Home > Past Perfect

Past Perfect
Author: Danielle Steel


Chapter 1


Blake Gregory sat looking out his office window in New York, pondering the offer he had just been made to be the CEO of a new high-tech social media start-up in San Francisco. He’d had other offers before, in Boston and other cities, though none as enticing as this one, and he’d turned them down without hesitation. But this was different, it had several exciting twists. The company’s founders were two young men with golden track records who had made vast fortunes with their earlier ventures. As a result they had plenty of money to invest in their new start-up. Their previous companies had been based on simple concepts, and so was this one, combining the principles of a search engine with social media, and the potential growth rate was astronomical.

Blake was in high-tech venture capital, with an established, extremely respected firm. But the idea they had outlined made sense to him, and even made him want to join their team, although he had done well where he was, and a new company was never certain to succeed. But if it worked, he could see it making billions. There were possible pitfalls involved, but he thought they could be overcome in the developmental stage. The offer had come out of the blue, based on some business contacts he had and his professional reputation as a smart, forward-thinking analyst of new ventures, highly adept at assessing risk and how to get around it to create a successful business. They were offering him twice what he was making at the firm where he worked in New York. His future was secure where he was now, and he had been there for ten years and liked his co-workers. Everything was unknown about the situation at the start-up in San Francisco, including how he’d like the people he’d be working for. He knew they were gutsy, brilliant, and ruthless, and they always made big money. It was so damn tempting, although he wasn’t usually a risk taker. But the money was appealing, and so was the stock he’d own in the company when they went public, which was their goal.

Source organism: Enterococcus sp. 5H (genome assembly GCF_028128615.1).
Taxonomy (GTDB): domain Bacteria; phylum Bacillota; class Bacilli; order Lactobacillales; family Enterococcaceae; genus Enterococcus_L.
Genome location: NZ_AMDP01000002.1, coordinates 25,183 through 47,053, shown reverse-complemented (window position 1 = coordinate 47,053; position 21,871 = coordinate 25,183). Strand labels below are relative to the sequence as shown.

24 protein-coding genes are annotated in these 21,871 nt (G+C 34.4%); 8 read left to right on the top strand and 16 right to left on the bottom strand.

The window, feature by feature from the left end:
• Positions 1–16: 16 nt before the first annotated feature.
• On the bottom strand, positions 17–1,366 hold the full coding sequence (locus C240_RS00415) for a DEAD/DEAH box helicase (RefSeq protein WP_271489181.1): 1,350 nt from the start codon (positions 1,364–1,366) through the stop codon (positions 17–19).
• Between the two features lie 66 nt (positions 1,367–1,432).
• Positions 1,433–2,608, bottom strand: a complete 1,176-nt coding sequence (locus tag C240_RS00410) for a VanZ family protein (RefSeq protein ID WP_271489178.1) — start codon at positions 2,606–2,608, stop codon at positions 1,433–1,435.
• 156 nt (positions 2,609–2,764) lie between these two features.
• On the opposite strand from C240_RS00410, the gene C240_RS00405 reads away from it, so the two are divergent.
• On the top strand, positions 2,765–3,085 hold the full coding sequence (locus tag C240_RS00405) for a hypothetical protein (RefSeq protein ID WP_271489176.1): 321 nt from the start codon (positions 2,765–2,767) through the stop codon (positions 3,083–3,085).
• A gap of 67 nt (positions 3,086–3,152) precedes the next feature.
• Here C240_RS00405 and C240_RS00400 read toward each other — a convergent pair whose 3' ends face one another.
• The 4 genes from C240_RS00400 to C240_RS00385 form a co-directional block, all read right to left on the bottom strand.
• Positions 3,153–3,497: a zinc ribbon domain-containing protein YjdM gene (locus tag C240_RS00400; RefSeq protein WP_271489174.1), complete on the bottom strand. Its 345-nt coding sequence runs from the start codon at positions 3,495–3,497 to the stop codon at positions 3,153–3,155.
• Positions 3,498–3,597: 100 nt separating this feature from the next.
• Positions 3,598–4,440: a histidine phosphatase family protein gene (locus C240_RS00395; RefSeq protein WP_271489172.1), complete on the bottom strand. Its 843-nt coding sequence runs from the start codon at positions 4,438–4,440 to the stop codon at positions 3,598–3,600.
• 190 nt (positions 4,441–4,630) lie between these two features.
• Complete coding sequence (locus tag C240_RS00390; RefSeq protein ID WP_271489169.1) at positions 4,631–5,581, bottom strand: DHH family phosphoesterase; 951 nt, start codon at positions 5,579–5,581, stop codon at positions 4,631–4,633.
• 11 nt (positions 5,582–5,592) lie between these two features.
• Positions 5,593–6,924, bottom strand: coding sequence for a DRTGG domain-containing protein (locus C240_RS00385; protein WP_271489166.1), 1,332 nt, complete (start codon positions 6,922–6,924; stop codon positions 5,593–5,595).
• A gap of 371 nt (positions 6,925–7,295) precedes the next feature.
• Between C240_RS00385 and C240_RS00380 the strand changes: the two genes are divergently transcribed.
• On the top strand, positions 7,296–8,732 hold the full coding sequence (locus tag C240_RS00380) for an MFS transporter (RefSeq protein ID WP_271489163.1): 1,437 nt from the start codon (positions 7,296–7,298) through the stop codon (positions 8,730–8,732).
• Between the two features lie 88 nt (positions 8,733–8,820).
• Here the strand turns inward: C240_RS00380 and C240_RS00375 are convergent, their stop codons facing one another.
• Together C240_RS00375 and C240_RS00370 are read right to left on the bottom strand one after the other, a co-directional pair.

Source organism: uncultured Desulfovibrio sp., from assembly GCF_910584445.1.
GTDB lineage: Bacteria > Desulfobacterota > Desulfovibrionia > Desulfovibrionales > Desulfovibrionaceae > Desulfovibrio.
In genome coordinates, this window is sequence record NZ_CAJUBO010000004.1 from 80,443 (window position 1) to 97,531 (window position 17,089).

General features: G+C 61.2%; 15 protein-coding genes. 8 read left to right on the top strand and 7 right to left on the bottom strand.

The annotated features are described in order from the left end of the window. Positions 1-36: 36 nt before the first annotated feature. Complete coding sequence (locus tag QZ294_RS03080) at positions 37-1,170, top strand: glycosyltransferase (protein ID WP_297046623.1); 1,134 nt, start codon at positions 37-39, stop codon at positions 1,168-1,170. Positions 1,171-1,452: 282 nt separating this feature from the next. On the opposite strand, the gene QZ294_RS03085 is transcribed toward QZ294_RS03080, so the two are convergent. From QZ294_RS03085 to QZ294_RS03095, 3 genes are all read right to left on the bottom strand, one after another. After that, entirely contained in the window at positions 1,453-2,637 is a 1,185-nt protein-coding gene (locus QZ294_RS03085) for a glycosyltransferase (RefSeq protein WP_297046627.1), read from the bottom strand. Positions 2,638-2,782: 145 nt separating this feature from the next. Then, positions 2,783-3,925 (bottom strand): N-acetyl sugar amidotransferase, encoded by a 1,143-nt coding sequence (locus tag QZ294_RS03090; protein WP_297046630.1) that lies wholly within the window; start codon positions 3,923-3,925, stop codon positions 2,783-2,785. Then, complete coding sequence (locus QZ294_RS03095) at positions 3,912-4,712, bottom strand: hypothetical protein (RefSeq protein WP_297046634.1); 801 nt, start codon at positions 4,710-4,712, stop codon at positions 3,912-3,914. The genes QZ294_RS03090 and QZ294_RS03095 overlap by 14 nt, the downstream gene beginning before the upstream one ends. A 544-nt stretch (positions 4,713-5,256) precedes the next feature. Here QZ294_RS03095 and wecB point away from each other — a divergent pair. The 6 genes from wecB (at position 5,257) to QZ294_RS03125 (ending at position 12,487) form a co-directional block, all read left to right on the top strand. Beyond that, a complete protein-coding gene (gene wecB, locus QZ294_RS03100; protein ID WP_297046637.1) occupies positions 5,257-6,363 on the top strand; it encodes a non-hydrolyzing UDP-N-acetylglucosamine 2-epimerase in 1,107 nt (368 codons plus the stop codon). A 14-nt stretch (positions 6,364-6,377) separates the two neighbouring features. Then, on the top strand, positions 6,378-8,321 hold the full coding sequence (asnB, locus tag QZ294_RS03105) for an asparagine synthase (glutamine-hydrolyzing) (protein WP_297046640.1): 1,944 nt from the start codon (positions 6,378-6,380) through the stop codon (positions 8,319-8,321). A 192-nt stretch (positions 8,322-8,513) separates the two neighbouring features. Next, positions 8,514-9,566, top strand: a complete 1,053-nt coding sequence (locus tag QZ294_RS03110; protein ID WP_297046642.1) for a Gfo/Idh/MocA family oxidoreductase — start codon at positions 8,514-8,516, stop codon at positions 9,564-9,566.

It made him feel young again, thinking about doing something new and different. At forty-six, he had been on a safe, predictable path for a long time. Married, with three kids, he wasn’t one to throw caution to the wind. He couldn’t even imagine what his wife, Sybil, would say if he told her. They were both inveterate New Yorkers, loved the city, and had grown up there, as their kids had. Blake had never considered taking a job in another city, but he was now. If the start-up succeeded, he could make a fortune. It was going to be hard to turn down.

Sybil was thirty-nine years old, and had had a diversified career. She had been an art history major at Columbia, which was where she had met Blake, while he was at business school getting his MBA. She had been passionate about Frank Lloyd Wright, I. M. Pei, Frank Gehry, and all the avant-garde architects of modern times. She had gone back to Columbia to study architecture, after she married Blake and had kids, and then changed direction to pursue interior design, and had become a consultant to high-end furniture design firms, and she had created several pieces herself that had become iconic. She was a regular consultant to both MoMA and the Brooklyn Museum, advising them about their acquisitions of important pieces for their permanent collections, and curating shows for them. Everything she touched had a sleek, streamlined look to it, and in her nonexistent spare time, she was working on a book about the best of twentieth-century interior design, and her publisher was clamoring for it.